Sunday, February 2, 2020

Sundance with Abe: Shirley

I’m thrilled to be attending and covering the Sundance Film Festival in Park City, Utah for the seventh time. I’m seeing as many movies as I can each day and will post reviews of each as I can, as well as video reviews uploaded to YouTube.

Directed by Josephine Decker
U.S. Dramatic Competition

Imagination is important for any writer, but in order to be able to construct fictional characters and narratives, there must be some real-life inspiration. Many authors travel a great deal so that they can see and experience as much of the world as possible. Others, for whatever reason, are not inclined to go beyond what they know and what feels familiar, retreating into a world of their invention rather than interacting with other people. A lack of social contact can intensify the effect of one particular person, who may in fact become a muse, motivating an author to great creative heights.

Rose (Odessa Young) and Fred (Logan Lerman) move to Vermont so that Fred can pursue a career as a professor at a local college. They arrange to stay with Stanley Hyman (Michael Stuhlbarg), a respected professor, and his wife Shirley Jackson (Elisabeth Moss), a famed horror author. Rose, who has academic ambitions of her own, is relegated to cleaning the house and keeping an eye on the reclusive Shirley in exchange for their room and board. Initially resistant to the idea and Shirley’s toxic mood swings, Rose eventually comes to see Shirley for who she really is, as the author also begins to take a liking to her unwanted babysitter.

This film is meant to be a biopic of Jackson, who wrote many well-known short stories and several books over the course of her career in the mid-1900s. Shirley is indeed a featured character, but this film doesn’t really get to know her. It opens with her already mostly confined to her home, expressing displeasure at her husband’s penchant for affairs with other women, something that she has approved so long as phone calls from any of them don’t interrupt their dinner. Shirley has clearly been through a lot, and her eagerness to find inspiration in newspaper clippings about a missing college girl takes most of her focus until Rose demonstrates her value.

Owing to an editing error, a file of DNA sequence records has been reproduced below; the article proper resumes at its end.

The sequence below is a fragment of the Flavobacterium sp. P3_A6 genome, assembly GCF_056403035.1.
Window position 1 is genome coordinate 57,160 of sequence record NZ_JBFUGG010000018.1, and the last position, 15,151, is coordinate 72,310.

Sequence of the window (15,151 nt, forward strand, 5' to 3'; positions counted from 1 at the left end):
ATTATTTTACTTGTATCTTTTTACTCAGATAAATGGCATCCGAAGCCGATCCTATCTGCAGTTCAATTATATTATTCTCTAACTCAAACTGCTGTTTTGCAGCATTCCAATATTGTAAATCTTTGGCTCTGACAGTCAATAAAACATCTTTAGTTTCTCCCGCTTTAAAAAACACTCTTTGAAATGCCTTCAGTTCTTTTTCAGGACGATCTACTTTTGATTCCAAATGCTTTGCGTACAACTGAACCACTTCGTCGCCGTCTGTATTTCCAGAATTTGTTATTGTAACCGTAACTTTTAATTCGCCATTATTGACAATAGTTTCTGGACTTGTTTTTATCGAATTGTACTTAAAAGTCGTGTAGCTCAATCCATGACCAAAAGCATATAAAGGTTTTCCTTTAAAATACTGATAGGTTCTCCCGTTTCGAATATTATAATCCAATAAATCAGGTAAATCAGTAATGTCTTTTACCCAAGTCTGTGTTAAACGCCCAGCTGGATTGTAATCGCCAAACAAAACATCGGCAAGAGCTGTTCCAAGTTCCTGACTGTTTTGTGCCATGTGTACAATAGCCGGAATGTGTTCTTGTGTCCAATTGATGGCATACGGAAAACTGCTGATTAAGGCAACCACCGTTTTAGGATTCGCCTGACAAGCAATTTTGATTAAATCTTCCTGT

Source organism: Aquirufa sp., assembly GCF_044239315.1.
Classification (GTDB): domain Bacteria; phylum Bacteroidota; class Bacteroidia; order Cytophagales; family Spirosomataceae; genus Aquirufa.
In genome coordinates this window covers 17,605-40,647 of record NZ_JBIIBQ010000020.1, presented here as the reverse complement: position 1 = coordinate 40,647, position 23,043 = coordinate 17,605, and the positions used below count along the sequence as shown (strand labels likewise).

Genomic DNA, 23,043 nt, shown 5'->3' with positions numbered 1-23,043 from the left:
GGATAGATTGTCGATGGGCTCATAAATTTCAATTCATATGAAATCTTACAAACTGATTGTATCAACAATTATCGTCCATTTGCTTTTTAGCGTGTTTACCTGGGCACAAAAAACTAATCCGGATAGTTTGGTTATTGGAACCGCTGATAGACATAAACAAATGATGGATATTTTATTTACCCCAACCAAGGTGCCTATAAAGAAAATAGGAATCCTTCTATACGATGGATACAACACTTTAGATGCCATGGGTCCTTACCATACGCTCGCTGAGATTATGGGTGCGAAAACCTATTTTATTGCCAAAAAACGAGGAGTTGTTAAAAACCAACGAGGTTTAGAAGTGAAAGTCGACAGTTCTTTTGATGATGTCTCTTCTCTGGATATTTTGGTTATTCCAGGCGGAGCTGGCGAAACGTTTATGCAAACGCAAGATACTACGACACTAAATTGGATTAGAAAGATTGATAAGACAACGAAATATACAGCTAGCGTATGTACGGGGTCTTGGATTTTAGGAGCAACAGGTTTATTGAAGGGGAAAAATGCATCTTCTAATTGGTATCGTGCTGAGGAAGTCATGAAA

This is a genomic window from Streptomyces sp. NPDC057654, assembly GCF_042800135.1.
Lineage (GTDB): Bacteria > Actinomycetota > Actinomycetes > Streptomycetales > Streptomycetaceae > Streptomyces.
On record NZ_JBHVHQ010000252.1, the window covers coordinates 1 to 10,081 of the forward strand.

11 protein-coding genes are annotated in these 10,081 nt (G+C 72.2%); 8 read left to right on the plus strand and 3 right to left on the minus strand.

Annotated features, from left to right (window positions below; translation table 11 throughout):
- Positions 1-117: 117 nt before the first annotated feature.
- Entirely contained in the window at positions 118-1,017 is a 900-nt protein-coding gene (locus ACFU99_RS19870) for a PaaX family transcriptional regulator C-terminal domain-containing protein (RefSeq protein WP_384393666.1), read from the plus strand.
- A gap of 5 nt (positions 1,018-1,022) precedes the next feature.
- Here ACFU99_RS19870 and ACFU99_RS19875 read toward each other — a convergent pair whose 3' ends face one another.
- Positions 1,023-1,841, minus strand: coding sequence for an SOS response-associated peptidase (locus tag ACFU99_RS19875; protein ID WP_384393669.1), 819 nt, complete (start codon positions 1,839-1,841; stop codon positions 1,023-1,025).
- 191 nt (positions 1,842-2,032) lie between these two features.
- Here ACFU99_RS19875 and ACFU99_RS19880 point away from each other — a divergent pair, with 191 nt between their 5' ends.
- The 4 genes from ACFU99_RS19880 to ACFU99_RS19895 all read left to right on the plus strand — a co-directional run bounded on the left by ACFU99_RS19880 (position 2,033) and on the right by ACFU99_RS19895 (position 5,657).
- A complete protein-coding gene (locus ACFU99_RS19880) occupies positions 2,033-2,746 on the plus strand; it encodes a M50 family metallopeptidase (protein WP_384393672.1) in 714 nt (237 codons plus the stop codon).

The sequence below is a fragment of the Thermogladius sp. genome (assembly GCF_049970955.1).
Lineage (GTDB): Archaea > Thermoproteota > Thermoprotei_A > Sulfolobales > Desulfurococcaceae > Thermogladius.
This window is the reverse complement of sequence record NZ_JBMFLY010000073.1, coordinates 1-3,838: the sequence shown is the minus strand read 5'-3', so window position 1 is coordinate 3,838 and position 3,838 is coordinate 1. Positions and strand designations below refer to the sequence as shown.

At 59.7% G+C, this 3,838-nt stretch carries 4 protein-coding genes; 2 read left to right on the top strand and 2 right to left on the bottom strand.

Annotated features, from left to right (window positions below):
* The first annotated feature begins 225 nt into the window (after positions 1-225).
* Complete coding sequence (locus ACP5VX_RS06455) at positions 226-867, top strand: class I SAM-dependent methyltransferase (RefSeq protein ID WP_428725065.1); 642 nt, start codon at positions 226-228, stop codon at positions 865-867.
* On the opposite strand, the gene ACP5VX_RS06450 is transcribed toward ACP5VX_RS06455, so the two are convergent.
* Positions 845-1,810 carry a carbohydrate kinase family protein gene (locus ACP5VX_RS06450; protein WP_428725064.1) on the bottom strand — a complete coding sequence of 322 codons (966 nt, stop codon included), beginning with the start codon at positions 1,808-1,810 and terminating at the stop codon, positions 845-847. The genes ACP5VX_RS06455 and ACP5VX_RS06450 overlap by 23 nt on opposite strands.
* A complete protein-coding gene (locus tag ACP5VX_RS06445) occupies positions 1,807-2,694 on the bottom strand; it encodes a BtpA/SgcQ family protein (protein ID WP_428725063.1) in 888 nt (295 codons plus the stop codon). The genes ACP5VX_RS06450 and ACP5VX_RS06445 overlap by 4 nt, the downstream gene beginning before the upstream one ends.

Much of this film features Shirley and Stanley delighting at chipping away at whatever self-confidence their younger guests have. Shirley comes on strong early as she gets into Rose’s head, and Stanley refuses to acknowledge Fred as anything more than competent when he asks him for a recommendation so that he can fast-track his career. Whatever talents they may have, Shirley and Stanley are not nice people, and this film often feels just as alienating as its characters. Moss and Stuhlbarg are indeed good, disappearing into their roles, but that’s enough to make this long and tedious film, a different kind of horror filled with horrific people, palatable.


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